(2) Clostridium tetani vaccine contains tetanus toxoid and is given to everyone both early in life and later as boosters for protection against tetanus.
(3) Bordetella pertussis vaccine contains pertussis toxoid but includes other proteins as well. It is, therefore, described in the next section.
Purified Protein Vaccines
(1) There are two types of B. pertussis vaccines: an acellular vaccine containing purified proteins and a vaccine containing whole killed bacteria. The acellular vaccine is now recommended in the United States. The principal antigen in the acellular vaccine is inactivated pertussis toxin (pertussis toxoid), but other proteins, such as filamentous hemagglutinin and pertactin, are also required for full protection. Pertussis toxin for the vaccine is inactivated genetically by introducing two amino acid changes that eliminate its toxic (ADP-ribosylating) activity but retain its antigenicity. It is the first vaccine to contain a genetically inactivated toxoid. The vaccine is indicated for every child as a protection against whooping cough. It is usually given in combination with diphtheria and tetanus toxoids (DTP or DTaP vaccine).
(2) Bacillus anthracis vaccine contains “protective antigen” purified from the organism. It is given to persons whose occupations place them at risk of exposure to the organism.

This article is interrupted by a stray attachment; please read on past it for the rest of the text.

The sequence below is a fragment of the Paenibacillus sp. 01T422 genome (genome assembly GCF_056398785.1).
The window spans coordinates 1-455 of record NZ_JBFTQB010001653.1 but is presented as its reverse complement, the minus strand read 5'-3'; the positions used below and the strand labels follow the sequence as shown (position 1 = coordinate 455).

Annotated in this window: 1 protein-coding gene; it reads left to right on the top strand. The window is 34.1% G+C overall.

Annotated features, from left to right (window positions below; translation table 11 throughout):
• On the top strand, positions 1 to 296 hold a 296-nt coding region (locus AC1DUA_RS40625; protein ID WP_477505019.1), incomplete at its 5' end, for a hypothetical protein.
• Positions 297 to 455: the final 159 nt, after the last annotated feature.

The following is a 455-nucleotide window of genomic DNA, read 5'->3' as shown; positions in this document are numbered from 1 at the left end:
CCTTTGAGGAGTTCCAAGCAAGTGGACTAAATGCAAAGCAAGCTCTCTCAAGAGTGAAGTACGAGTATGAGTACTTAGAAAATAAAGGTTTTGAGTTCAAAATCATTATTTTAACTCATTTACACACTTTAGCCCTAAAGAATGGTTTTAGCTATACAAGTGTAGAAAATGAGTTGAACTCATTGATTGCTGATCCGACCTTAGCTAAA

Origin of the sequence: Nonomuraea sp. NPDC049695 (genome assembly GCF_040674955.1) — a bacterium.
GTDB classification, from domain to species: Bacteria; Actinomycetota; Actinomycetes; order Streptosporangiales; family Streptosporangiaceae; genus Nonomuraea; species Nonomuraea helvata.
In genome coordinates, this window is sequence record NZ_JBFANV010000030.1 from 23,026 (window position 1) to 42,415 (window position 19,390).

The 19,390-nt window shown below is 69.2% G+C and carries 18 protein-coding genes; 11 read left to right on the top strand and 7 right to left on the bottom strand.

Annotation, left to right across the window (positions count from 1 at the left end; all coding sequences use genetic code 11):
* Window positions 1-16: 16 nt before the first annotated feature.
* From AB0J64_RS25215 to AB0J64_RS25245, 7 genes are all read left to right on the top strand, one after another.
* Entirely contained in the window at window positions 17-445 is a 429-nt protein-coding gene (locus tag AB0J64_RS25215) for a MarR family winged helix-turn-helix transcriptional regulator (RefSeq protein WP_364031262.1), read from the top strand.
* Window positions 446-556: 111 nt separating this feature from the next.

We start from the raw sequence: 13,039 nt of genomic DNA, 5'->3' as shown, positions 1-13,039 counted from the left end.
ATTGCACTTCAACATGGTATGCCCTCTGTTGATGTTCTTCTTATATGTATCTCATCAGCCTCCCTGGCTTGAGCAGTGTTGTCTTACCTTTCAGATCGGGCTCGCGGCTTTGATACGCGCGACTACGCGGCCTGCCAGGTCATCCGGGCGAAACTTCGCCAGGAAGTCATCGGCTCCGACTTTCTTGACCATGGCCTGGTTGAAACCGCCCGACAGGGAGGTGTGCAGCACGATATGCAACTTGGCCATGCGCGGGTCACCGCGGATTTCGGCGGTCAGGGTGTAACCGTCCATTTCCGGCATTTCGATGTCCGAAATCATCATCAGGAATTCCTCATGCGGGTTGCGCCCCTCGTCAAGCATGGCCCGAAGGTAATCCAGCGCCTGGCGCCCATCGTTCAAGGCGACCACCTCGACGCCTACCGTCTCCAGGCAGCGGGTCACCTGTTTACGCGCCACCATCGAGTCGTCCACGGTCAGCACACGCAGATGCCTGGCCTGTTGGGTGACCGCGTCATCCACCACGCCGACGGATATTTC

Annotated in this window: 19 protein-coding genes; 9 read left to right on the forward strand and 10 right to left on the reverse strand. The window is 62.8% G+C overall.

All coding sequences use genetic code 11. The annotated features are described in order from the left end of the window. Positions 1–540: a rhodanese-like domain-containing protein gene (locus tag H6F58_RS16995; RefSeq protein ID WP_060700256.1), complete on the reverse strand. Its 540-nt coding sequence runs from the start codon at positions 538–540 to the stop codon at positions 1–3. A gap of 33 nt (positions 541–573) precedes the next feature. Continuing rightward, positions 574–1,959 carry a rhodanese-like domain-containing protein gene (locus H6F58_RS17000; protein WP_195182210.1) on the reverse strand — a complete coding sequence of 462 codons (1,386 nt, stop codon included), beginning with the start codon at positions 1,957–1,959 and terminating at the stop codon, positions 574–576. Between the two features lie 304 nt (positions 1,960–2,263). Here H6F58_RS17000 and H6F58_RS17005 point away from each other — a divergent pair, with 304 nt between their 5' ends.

Live, Attenuated Bacterial Vaccines
(1) The vaccine against tuberculosis contains a live, attenuated strain of Mycobacterium bovis called BCG and, in some countries, is recommended for children at high risk for exposure to active tuberculosis.
(2) One of the vaccines against typhoid fever contains live, attenuated S. typhi. It is indicated for persons living or traveling in areas where there is a high risk of typhoid fever and for persons in close contact with either infected patients or chronic carriers.
(3) The vaccine against tularemia contains live, attenuated Francisella tularensis organisms and is used primarily in people who are exposed in their occupation, such as laboratory personnel, veterinarians, and hunters.